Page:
It wasn't supposed to look polished: as Doc Brown put the thing together in his backyard, the time-machine DeLorean was intended to look home-built. Parts were sourced from electrical supplies stores, and the "nuclear reactor" was actually fabricated out of a Dodge's hubcap.
The first car from the first movie (there were initially three) is not just a survivor, but the most-filmed DeLorean ever, featured in all kinds of extra features and documentaries. Known as the A car, it was the most detailed version, and had a long and happy life in the production of the movies, on display at Universal Studios, and has just undergone a complete restoration.
Our other wacky movie car didn't get the same star treatment. Ecto-1 started life as a bare chassis, sold to the Miller-Meteor coachbuilding company in the late 1950s. It emerged as a dualpurpose ambulance/hearse called the Futura Duplex, wearing those Cadillac fins with pride as it ferried folks either to the hospital or to the graveyard.
Cadillac's commercial chassis industry is a bit of an interesting automotive footnote. An extended and strengthened chassis was built and sold to any of a half-dozen custom coachbuilders, who built the nation's ambulances and limousines in the days before regulations required a switch to heavy-duty trucks and vans.
In smaller towns the ambulance sometimes needed to also function as the hearse, so the Duplexes could be switched in function by the removal of the siren and the addition of some sombre interior curtains. They were very rare cars: in 1959, a little more than 2,000 chassis were sold, which is divided up between dedicated ambulances, hearses, limos, the very-rare flower cars, and the Duplexes. Extremely few survivors remain today.
There were two cars used in the filming of Ghostbusters, although only one of them was actually bought and converted by the studio. The other, the blackprimered car first seen as the before shot while Dan Aykroyd's Ray lists off a litany of work to be done - brakes, muffler, rings, "a little wiring" - was rented at first.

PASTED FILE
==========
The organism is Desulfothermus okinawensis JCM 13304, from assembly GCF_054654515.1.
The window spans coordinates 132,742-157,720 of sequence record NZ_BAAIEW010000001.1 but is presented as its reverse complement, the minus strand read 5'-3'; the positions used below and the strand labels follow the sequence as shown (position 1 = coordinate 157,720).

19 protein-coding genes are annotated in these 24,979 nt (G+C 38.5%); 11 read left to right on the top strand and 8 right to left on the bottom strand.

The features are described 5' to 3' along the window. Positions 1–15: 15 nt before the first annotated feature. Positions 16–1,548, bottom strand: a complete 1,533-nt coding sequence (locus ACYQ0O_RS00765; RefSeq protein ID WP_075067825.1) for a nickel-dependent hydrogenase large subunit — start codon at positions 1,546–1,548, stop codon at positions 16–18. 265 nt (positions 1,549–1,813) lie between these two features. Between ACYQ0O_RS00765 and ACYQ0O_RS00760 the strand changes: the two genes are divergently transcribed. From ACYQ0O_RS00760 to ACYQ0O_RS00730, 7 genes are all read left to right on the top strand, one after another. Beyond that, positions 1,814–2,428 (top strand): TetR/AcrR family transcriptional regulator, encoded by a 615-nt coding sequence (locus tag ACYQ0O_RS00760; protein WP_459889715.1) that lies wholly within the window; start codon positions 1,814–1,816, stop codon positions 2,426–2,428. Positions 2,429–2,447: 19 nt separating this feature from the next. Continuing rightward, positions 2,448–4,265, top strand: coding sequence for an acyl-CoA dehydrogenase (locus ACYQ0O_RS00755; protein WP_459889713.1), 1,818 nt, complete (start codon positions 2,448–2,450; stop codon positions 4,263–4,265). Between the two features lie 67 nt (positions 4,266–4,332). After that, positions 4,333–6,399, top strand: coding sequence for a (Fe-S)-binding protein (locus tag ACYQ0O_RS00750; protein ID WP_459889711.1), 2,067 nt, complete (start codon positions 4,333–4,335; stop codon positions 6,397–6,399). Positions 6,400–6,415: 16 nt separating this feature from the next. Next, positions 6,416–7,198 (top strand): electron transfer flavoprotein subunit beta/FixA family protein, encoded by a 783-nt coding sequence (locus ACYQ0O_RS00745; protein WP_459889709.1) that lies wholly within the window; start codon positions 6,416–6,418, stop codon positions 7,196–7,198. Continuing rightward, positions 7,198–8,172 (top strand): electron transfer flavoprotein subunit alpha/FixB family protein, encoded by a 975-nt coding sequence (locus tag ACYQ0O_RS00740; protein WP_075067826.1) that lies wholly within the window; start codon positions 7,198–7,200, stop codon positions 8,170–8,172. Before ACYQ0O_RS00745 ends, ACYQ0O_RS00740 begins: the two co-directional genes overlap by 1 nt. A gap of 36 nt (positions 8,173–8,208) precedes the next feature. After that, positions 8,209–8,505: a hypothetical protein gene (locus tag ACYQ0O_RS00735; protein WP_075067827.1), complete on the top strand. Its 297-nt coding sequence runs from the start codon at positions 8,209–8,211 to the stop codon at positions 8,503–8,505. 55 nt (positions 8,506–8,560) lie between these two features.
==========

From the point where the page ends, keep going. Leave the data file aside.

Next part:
The second car, which would be transformed into Ecto-1 by the work of a hardware designer named Steven Dane, would be the only movie car made. It was at first supposed to be black and menacing, but was soon changed to the cheery white-andred so that it'd show up during night filming; this was surely a better fit for the Ghostbuster's comedy theme. The sequel saw a second vehicle fabbed up, but there was no backup for the original - Ecto-1 was one-of-one.
After the movie was made, it languished in a back lot before being fully restored for the 25th anniversary of the film. Since then, it has again been sitting outside on the Sony Pictures back lot, baked by the Californian sun and weathered by the elements.
As a third car was built especially for the Universal Studios park, the original Ecto-1 was rather neglected. Worse, '59 Cadillac Miller-Meteor's are crazily rare, so it's a bit sad that the car is not better preserved.
As of June of this year, you'll be able to park a Lego version of either one of these iconic rides on your desk, or pick them up for your kid and explain the classics to them. For budding Peter Venkmans or Marty McFlys, they're just the things to push the imagination past 88 miles per hour.
Brendan McAleer is a freelance writer and automotive enthusiast. Contact him at firstname.lastname@example.org.